THE COUP IN NIGER
The coup in Niger
Thursday, March 04, 2010
The recent coup by a military junta in Niger, though undemocratic and aberrant, was the logical outcome of Mamadou Tandja's despotic and uninspiring ten years of leadership. No doubt, the February 19 putsch led by Col. Djibril Adamou Harouna and Major Salou Djibo was a befitting epilogue to Tandja's vaulting ambition to hold on to power.
It is no surprise that the coup was hailed by civil society groups and the people of the impoverished West African country. It marked an end to Tandja's inglorious rule.
By Niger's constitution, Tandja was to govern the country for two terms of five years each. But towards the expiration of his second term in office late last year, he began to scheme for a third term of another three years in office, which is unknown to the country's constitution.
To ensure that his unpopular mission is accomplished, he organized a kangaroo referendum, changed the nation's constitution, sacked the country's constitutional court and muzzled all dissenting views and opposition. Though, military take-over of democratically elected governments the world over is no longer in vogue as it runs against the dictates of modern democratic culture and norms, Tandja's ouster was unavoidable. The coup that ousted Tandja was self-inflicted, arising from Tandja's handling of power. It was his insatiable lust and avaricious appetite for power that made the coup inevitable and attractive.
Countries with leaders like Tandja are breeding grounds for coups and mass rebellion. Such countries are likely to witness forceful take-over of governments by military adventurists. Therefore, those blaming the change of guards in Niamey should first blame Tandja and his court singers for his willful and orchestrated truncating of Niger's democracy by his penchant disdain of the constitution, the yearnings of his people, the concerns of the Economic Community of West African States (ECOWAS), the African Union (AU) and the international community.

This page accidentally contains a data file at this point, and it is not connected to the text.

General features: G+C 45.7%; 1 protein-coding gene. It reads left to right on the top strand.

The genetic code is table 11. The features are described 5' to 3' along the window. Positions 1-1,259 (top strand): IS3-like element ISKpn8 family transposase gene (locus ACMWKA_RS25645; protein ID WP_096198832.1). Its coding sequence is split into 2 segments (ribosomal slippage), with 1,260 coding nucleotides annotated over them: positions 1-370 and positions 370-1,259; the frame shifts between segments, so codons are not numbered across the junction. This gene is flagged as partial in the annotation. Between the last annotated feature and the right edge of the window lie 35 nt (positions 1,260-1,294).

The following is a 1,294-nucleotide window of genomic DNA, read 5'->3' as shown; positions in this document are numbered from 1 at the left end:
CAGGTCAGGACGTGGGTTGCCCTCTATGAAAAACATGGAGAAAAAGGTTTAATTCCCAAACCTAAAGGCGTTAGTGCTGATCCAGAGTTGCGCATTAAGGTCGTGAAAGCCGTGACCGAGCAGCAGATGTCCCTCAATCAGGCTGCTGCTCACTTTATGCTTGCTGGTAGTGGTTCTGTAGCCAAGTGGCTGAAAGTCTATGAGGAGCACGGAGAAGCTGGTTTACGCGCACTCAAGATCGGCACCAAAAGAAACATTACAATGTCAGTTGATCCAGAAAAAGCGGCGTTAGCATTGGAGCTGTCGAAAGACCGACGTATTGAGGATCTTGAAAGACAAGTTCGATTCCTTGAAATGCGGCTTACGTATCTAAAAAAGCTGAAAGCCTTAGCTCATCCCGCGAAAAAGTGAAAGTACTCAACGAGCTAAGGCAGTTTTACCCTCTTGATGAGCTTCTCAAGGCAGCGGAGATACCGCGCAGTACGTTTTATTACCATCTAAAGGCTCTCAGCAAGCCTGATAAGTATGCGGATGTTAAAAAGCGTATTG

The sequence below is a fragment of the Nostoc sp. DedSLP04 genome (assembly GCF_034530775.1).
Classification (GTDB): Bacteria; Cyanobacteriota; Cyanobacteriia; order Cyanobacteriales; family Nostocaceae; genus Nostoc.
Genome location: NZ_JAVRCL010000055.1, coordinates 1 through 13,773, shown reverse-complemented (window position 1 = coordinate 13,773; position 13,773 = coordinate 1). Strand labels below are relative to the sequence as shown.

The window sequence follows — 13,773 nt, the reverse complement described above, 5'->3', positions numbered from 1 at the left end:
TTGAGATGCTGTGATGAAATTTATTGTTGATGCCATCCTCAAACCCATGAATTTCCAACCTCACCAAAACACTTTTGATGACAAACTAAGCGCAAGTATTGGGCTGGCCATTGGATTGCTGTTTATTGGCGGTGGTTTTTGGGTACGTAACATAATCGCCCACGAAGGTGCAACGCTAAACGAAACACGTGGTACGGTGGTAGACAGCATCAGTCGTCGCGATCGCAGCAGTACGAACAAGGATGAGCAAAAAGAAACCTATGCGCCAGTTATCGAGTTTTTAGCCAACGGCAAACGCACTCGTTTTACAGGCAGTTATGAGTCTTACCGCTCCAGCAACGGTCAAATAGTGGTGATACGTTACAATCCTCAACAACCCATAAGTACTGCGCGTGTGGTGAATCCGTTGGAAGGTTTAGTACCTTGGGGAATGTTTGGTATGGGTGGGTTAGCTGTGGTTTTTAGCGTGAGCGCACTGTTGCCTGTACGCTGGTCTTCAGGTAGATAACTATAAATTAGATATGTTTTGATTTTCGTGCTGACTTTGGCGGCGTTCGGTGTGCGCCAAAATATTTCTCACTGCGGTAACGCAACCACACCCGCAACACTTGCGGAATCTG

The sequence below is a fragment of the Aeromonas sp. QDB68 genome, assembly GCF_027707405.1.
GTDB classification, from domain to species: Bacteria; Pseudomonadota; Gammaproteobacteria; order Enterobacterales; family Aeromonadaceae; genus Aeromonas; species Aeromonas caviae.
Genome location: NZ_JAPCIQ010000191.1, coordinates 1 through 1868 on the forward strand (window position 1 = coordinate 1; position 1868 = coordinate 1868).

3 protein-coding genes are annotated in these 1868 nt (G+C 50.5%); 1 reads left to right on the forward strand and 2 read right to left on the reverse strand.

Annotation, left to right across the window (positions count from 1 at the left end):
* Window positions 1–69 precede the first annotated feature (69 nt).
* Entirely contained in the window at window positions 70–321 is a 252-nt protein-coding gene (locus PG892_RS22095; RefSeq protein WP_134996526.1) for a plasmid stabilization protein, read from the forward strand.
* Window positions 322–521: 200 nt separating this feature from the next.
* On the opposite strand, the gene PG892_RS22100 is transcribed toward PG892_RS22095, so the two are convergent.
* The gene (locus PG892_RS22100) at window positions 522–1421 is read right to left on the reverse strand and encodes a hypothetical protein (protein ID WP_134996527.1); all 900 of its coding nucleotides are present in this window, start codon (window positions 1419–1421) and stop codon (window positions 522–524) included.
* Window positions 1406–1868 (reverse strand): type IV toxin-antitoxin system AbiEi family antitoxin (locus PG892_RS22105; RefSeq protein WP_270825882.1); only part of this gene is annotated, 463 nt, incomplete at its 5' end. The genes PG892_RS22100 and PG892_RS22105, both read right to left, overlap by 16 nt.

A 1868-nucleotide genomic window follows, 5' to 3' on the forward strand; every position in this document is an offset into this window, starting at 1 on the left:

It is, therefore, expedient that the coupists intervened to terminate the evil and intolerant regime of Tandja. But that in itself does not make it legal or welcome. It is true that what went on in Niger under Tandja cannot pass as democracy at all. Tandja, who came to power in 1999, is a sad reminder of other African despots like Mobutu Sese Seko, Kamuzu Banda and Idi Amin.
The coup plotters, who promised to ensure that Niger becomes an example of democracy and good governance, must stand by their words and restore democracy in the country within a very short time. We say this because it is not uncommon for coup plotters to come to power on populist ideology and later do the opposite.
The junta in Niger must not renege on the promise of restoring democracy back to the country soon. The civil society and the people of Niger must insist on a quick return to democracy.
Good enough, the ECOWAS chairman and Acting President of Nigeria, Dr. Goodluck Jonathan, has pointed out that there is no room for an illegal government in the region. Let it be so. This must not be mere rhetoric.
The only way the coup plotters can assure the people of Niger and the international community that they will fulfill their promise is to organize quick elections and return the country to democracy. Any attempt to deviate from this set goal would be counter-productive and must be resisted by the people. This is where the ECOWAS and the AU must come in and ensure that democracy prevails in Niger.
That Tandja could do what he did was a failure on the part of ECOWAS and AU to strictly monitor the democratic affairs of their members. The suspension of Niger by these bodies was not enough to make him retrace his steps. Not even the withdrawal of aids by the European Union (EU) and the United States (US) could make him change his mind.
What happened in Niger is a lesson to other despots on the continent. It is, indeed, time for them to change their ways or face the music. Coups are not desirable. They thrive where there is bad government. Good government remains the only antidote to coups in Africa.